At this time of year in the Legislative Session, Assembly Bills that were amended in the Senate are returning for a concurrence vote in their house of origin and Senate Bills that were amended in the Assembly are returning for a concurrence vote in their house of origin. Of course, concurrence is the method by which the house of origin agrees to the amendments that were made to a bill by the other house.
In the Assembly, concurrence in Senate amendments is dictated by Assembly Rule 77, which specifies that a vote on concurrence may not be taken until the bill has been on the unfinished business file for one calendar day. However, this rule can be suspended by a majority vote, which generally happens during the last week of the Session.
In addition, the 1-day wait does not apply in three circumstances:
- The last two legislative days preceding the January 31 bill passage deadline
- The last two legislative days preceding the scheduled commencement of the interim study recess (in the odd-numbered year), or
- The last two legislative days preceding the scheduled commencement of the final recess (in the even-numbered year).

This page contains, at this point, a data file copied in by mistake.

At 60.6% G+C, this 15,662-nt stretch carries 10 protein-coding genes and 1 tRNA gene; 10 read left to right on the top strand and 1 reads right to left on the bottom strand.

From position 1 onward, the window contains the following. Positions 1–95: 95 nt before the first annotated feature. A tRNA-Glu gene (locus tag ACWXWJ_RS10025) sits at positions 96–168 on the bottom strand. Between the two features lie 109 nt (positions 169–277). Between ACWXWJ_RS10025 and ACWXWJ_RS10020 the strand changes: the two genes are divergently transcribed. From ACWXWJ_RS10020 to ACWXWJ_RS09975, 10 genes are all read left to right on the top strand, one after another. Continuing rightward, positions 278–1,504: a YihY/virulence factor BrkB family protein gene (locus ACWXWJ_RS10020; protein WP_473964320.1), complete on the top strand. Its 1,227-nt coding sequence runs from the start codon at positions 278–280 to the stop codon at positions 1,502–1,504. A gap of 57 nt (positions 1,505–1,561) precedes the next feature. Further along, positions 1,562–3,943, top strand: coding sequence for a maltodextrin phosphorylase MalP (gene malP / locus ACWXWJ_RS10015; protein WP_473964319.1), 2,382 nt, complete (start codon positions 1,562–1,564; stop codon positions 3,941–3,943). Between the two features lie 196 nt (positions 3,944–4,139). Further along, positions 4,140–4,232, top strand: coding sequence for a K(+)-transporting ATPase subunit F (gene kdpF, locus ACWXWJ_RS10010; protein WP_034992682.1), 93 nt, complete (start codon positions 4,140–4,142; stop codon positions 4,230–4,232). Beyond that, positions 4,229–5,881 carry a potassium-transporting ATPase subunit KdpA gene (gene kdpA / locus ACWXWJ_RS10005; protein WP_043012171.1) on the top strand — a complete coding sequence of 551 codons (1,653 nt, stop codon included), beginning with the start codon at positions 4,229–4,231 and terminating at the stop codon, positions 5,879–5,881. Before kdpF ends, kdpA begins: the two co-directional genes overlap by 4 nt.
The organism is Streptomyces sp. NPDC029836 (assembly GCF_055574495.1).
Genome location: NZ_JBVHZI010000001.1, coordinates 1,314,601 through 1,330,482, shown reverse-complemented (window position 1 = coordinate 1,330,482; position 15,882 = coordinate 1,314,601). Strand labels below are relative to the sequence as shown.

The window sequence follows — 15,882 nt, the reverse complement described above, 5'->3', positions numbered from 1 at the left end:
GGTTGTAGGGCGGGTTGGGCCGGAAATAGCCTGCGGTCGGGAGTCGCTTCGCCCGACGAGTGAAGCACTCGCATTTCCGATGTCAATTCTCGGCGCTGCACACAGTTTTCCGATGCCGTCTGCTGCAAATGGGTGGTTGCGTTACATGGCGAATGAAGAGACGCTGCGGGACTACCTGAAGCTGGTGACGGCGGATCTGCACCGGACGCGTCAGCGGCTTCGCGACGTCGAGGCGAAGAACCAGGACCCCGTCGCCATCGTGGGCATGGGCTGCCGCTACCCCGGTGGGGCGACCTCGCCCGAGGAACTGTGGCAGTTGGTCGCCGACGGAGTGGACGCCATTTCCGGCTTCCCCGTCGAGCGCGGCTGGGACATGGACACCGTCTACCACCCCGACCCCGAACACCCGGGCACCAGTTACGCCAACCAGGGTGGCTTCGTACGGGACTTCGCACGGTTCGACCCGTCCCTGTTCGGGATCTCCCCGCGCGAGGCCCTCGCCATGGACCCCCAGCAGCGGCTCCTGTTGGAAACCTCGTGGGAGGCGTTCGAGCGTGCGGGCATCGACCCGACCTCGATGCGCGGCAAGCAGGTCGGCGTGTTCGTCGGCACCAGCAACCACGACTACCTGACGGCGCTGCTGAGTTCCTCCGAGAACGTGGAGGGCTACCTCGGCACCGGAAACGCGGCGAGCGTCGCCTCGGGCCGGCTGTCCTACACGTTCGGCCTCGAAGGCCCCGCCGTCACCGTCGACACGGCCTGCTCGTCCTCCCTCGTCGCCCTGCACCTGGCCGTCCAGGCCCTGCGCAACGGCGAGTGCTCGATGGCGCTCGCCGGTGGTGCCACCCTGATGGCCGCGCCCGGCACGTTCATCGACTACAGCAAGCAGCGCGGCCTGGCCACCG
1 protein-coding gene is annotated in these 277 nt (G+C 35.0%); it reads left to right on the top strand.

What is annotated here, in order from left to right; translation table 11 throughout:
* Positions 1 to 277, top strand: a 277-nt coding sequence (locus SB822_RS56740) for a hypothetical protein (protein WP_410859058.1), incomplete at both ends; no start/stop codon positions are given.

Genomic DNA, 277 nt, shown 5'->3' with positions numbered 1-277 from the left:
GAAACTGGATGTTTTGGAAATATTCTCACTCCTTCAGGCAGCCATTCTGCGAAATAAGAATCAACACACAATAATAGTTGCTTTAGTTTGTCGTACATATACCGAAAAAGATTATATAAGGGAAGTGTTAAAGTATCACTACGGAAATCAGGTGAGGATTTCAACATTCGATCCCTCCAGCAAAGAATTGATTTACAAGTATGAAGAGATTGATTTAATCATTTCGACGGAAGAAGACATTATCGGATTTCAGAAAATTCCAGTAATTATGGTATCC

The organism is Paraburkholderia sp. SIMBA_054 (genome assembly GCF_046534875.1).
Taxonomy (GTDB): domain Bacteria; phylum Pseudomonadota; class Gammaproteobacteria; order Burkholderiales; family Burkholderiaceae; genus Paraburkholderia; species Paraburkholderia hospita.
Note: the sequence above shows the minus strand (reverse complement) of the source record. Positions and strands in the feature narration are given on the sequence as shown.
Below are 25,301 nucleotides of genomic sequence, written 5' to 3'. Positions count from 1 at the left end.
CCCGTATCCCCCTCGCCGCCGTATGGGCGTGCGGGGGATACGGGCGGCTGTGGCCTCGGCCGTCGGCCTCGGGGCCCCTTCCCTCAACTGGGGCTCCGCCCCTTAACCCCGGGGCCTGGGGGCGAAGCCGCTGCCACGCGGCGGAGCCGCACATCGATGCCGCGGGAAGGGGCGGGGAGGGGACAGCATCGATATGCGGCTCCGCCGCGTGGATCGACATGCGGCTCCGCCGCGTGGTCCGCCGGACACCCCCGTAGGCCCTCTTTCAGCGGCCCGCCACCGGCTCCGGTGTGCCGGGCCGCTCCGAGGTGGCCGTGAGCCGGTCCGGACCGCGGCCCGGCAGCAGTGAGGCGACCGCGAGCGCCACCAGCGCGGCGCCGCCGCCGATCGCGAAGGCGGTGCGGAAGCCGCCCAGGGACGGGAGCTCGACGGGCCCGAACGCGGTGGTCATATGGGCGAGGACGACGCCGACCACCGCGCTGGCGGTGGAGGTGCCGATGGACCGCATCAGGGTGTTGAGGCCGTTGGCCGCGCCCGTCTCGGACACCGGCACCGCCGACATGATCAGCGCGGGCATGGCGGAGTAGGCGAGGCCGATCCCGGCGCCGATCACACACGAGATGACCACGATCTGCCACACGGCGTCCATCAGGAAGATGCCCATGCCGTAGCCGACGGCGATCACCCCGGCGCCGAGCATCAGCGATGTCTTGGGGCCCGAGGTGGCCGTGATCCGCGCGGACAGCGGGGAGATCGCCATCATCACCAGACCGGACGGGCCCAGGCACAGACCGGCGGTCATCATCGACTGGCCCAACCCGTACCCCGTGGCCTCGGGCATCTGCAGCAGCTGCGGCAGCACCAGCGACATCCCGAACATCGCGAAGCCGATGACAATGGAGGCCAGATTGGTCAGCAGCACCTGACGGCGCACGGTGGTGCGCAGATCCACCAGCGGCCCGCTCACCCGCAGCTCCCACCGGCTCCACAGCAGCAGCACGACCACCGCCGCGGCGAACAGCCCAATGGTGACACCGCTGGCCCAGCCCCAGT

Finally, under AR 77, Senate amendments to Assembly bills are not be concurred in until both of the following have occurred:
- An analysis of the bill has been distributed by the Assembly Floor Analysis Unit and a copy placed upon the desks of the Members, unless otherwise ordered by the Speaker.
- The bill has been published on the Internet in its final form for at least 72 hours prior to that vote.
In the Senate, concurrence in Assembly amendments is dictated by Senate Rule 29, which simply provides that a Senate bill returned from the Assembly for concurrence in Assembly amendments may not be considered until it appears under Unfinished Business on the Daily File and an analysis is provided to each Senator. Therefore, once a Senate Bill is back, and a floor analysis has been provided, the measure can be voted on. There is no waiting period as the Assembly requires.
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